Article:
Chinese lamb demand well back on last year

Flock of sheep in distance on green paddock

Earlier in the year lamb exports crashed but they have since resumed somewhat normal trends. However, if we look a bit deeper into the data we can see that there have been some significant shifts in demand, especially from China.

Total lamb exports followed their usual seasonal trend in October, gaining 11% on September, and sitting just above the five year average (figure 1).  Despite being at their highest level since March, lamb exports in October were 8.5% below October 2019.  Weaker slaughter in October no doubt led to weaker export numbers, but there also seemed to be less demand from China.

Figure 2 shows the ups and downs of lamb exports to China. Last spring, Chinese lamb demand boomed, almost doubling on 2018.  This year, October lamb exports have reverted to back to the five-year average.

Lamb exports to other markets were close to the usual trend.  Exports to the US were up on September, and similar to last year. The US remained the largest market, taking 23% of Australian lamb exports, while despite the lower exports, China took 19%.

Meat & Livestock Australia recently updated export values for September, and when converted to a dollar per kilogram price, it shows demand might be a little weaker than last year.  Lamb export values for the three months to September averaged 912¢/kg, while in 2019 it was 997¢/kg.  The three-month average value was 8.5% lower, while the monthly value for September was 15.5% lower. 

Figure 3 shows Chinese export value per kilogram for September was 26% lower than last year, even with lower volumes.  The good news is export values to China has risen from the two year lows of August.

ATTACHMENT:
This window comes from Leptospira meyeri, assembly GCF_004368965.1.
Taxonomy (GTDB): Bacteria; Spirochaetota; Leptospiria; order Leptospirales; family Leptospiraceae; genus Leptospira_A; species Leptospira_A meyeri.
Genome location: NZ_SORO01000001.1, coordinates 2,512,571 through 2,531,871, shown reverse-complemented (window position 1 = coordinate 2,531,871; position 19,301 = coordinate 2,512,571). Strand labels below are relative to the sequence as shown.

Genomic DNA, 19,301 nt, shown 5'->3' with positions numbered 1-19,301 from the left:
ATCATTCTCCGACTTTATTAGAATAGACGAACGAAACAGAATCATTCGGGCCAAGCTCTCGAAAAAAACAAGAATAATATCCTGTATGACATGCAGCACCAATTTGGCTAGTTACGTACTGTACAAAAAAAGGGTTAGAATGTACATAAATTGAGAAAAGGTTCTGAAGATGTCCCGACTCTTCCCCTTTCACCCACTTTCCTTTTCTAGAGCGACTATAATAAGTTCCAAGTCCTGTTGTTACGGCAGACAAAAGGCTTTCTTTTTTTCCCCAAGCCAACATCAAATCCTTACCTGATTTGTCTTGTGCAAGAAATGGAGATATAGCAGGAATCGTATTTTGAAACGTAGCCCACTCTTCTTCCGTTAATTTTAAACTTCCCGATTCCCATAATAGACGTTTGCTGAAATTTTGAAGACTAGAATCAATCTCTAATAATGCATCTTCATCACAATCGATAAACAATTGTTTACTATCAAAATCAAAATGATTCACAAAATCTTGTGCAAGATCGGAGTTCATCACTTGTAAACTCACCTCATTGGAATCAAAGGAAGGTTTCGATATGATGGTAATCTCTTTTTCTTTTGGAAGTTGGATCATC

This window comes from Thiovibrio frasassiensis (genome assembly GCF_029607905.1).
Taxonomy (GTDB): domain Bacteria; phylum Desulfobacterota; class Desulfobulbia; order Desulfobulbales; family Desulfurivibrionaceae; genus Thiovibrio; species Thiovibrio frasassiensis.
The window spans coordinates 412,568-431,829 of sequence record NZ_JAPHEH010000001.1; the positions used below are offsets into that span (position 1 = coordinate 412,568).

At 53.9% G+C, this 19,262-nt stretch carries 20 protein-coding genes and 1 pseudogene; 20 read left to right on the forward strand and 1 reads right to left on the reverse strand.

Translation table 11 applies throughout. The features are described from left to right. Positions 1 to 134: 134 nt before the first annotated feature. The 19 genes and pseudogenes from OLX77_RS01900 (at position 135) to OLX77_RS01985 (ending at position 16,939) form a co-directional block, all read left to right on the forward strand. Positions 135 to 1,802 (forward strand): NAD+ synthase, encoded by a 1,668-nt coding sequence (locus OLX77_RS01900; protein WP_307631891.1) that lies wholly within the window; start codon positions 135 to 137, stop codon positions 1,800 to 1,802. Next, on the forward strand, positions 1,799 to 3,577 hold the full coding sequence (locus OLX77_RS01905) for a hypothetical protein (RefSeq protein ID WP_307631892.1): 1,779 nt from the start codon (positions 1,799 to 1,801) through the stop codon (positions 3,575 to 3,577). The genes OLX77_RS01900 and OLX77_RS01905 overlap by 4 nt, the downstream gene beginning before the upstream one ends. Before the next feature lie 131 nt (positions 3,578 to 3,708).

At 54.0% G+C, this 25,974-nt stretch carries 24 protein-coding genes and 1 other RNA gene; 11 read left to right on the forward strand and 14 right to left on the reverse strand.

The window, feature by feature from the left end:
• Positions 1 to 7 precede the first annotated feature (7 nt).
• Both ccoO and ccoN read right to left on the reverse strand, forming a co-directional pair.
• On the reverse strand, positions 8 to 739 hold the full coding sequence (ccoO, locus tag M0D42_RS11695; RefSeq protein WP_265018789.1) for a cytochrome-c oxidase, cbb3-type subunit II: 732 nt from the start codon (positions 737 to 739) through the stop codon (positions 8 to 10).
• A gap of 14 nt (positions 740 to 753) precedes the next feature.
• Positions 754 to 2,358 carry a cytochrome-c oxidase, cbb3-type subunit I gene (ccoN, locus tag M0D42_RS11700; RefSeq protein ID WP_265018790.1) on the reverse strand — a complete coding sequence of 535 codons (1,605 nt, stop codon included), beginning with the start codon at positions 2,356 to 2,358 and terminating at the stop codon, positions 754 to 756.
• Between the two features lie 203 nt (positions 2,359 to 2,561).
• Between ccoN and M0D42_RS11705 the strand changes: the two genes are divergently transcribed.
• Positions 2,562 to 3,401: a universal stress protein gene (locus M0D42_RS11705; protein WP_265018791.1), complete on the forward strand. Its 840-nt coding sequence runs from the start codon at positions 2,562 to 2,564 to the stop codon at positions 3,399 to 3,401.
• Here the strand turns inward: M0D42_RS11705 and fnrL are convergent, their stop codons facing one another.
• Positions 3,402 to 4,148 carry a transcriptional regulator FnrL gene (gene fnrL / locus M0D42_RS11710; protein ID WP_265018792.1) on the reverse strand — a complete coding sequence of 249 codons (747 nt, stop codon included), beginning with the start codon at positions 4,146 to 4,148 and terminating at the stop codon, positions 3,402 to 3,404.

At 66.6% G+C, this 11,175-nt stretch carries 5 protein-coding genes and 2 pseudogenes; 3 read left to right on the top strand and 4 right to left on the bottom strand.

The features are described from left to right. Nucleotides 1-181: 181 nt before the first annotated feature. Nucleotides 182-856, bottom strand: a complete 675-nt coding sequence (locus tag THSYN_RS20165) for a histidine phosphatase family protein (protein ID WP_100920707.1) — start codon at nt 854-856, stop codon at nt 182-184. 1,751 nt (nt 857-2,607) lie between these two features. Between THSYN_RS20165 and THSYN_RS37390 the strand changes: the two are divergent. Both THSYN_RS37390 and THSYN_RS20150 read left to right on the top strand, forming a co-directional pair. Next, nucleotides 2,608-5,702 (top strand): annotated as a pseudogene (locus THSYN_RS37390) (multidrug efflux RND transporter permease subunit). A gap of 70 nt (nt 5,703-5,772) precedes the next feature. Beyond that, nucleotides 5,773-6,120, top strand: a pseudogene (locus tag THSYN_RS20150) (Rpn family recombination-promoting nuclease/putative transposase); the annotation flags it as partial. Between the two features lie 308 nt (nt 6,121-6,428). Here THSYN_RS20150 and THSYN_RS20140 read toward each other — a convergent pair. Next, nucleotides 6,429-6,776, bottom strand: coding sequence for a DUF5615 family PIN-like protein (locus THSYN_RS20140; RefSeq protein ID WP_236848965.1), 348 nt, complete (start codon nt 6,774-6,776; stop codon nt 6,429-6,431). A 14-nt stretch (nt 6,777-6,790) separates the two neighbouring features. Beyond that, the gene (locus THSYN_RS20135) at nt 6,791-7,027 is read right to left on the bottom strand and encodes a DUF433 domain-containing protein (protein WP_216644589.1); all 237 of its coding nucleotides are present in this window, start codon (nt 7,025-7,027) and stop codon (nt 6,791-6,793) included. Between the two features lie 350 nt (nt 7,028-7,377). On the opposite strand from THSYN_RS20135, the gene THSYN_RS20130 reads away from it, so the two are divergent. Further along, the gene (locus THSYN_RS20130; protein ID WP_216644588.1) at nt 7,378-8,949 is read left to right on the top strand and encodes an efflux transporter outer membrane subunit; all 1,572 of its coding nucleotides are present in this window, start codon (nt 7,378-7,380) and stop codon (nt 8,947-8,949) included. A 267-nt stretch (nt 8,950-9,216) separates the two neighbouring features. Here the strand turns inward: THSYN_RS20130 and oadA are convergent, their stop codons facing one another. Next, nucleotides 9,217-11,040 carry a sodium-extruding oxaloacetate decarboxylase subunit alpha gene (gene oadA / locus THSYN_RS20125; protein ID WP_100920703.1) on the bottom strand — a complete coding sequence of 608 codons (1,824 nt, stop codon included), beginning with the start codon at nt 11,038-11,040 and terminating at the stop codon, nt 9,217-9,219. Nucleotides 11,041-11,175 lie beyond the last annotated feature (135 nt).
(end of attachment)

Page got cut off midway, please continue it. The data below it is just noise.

The US export values tanked in September, moving under 1000¢ for the first time in two and a half years.  High-value lamb exports to the US are still struggling price wise, and this has flowed through to total export values.

What does it mean?

Despite weakening export volumes and value to China, and weaker values to the US, the Eastern States Trade Lamb Indicator (ESTLI) is still not expensive relative to total export values.  In September the ESTLI sat at a 190¢ discount to the lamb export value. The ESTLI has been as close as 100¢ in June.

Chinese demand has been very important to rising lamb prices, but at current demand levels, it looks like price might be able to hold above the 700¢ range.

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Key Points

  • Lamb exports followed the seasonal trend in September, but were lower compared to last year.
  • Exports to China were well down on October 2019, while export values are also down.
  • The ESTLI isn’t too expensive relative to export values, so could find some upside with improved demand.

Click on figure to expand

Click on figure to expand

Click on figure to expand

Data sources:  DAWE, MLA, Mecardo

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